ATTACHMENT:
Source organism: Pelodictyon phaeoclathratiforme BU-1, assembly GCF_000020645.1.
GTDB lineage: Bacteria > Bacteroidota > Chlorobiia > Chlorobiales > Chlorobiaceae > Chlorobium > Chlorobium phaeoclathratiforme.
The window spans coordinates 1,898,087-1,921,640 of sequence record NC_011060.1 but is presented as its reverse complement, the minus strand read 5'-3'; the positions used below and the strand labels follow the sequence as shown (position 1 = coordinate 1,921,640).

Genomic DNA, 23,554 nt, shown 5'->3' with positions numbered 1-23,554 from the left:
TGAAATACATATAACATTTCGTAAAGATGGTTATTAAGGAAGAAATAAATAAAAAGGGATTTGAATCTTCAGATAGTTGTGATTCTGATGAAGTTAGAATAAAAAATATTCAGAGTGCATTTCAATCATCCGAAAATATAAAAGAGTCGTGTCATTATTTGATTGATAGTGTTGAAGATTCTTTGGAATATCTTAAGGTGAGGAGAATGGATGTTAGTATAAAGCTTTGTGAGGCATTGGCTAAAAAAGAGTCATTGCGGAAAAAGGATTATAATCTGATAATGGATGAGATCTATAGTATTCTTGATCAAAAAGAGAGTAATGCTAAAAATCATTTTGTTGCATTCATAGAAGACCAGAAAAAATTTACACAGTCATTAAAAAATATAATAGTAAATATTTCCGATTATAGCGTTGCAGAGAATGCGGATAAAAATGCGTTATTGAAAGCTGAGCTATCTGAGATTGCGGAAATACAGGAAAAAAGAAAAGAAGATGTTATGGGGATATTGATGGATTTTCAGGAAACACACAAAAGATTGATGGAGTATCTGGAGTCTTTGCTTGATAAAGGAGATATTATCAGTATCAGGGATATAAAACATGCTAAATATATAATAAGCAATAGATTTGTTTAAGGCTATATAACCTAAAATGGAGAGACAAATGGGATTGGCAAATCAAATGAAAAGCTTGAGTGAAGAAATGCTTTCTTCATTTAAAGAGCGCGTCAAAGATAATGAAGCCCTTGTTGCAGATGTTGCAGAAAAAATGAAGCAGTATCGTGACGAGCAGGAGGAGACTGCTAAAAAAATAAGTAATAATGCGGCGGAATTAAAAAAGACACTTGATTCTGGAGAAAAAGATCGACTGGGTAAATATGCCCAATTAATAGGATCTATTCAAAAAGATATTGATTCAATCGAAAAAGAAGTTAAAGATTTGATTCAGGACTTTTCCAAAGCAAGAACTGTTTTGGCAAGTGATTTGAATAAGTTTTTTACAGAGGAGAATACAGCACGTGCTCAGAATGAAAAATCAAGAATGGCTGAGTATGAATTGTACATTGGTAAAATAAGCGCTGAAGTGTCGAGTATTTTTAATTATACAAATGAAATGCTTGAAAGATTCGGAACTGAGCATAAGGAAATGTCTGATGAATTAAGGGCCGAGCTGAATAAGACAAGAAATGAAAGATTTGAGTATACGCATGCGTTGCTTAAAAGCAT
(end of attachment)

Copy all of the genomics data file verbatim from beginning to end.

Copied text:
Source organism: Pelodictyon phaeoclathratiforme BU-1, assembly GCF_000020645.1.
GTDB lineage: Bacteria > Bacteroidota > Chlorobiia > Chlorobiales > Chlorobiaceae > Chlorobium > Chlorobium phaeoclathratiforme.
The window spans coordinates 1,898,087-1,921,640 of sequence record NC_011060.1 but is presented as its reverse complement, the minus strand read 5'-3'; the positions used below and the strand labels follow the sequence as shown (position 1 = coordinate 1,921,640).

Genomic DNA, 23,554 nt, shown 5'->3' with positions numbered 1-23,554 from the left:
TGAAATACATATAACATTTCGTAAAGATGGTTATTAAGGAAGAAATAAATAAAAAGGGATTTGAATCTTCAGATAGTTGTGATTCTGATGAAGTTAGAATAAAAAATATTCAGAGTGCATTTCAATCATCCGAAAATATAAAAGAGTCGTGTCATTATTTGATTGATAGTGTTGAAGATTCTTTGGAATATCTTAAGGTGAGGAGAATGGATGTTAGTATAAAGCTTTGTGAGGCATTGGCTAAAAAAGAGTCATTGCGGAAAAAGGATTATAATCTGATAATGGATGAGATCTATAGTATTCTTGATCAAAAAGAGAGTAATGCTAAAAATCATTTTGTTGCATTCATAGAAGACCAGAAAAAATTTACACAGTCATTAAAAAATATAATAGTAAATATTTCCGATTATAGCGTTGCAGAGAATGCGGATAAAAATGCGTTATTGAAAGCTGAGCTATCTGAGATTGCGGAAATACAGGAAAAAAGAAAAGAAGATGTTATGGGGATATTGATGGATTTTCAGGAAACACACAAAAGATTGATGGAGTATCTGGAGTCTTTGCTTGATAAAGGAGATATTATCAGTATCAGGGATATAAAACATGCTAAATATATAATAAGCAATAGATTTGTTTAAGGCTATATAACCTAAAATGGAGAGACAAATGGGATTGGCAAATCAAATGAAAAGCTTGAGTGAAGAAATGCTTTCTTCATTTAAAGAGCGCGTCAAAGATAATGAAGCCCTTGTTGCAGATGTTGCAGAAAAAATGAAGCAGTATCGTGACGAGCAGGAGGAGACTGCTAAAAAAATAAGTAATAATGCGGCGGAATTAAAAAAGACACTTGATTCTGGAGAAAAAGATCGACTGGGTAAATATGCCCAATTAATAGGATCTATTCAAAAAGATATTGATTCAATCGAAAAAGAAGTTAAAGATTTGATTCAGGACTTTTCCAAAGCAAGAACTGTTTTGGCAAGTGATTTGAATAAGTTTTTTACAGAGGAGAATACAGCACGTGCTCAGAATGAAAAATCAAGAATGGCTGAGTATGAATTGTACATTGGTAAAATAAGCGCTGAAGTGTCGAGTATTTTTAATTATACAAATGAAATGCTTGAAAGATTCGGAACTGAGCATAAGGAAATGTCTGATGAATTAAGGGCCGAGCTGAATAAGACAAGAAATGAAAGATTTGAGTATACGCATGCGTTGCTTAAAAGCAT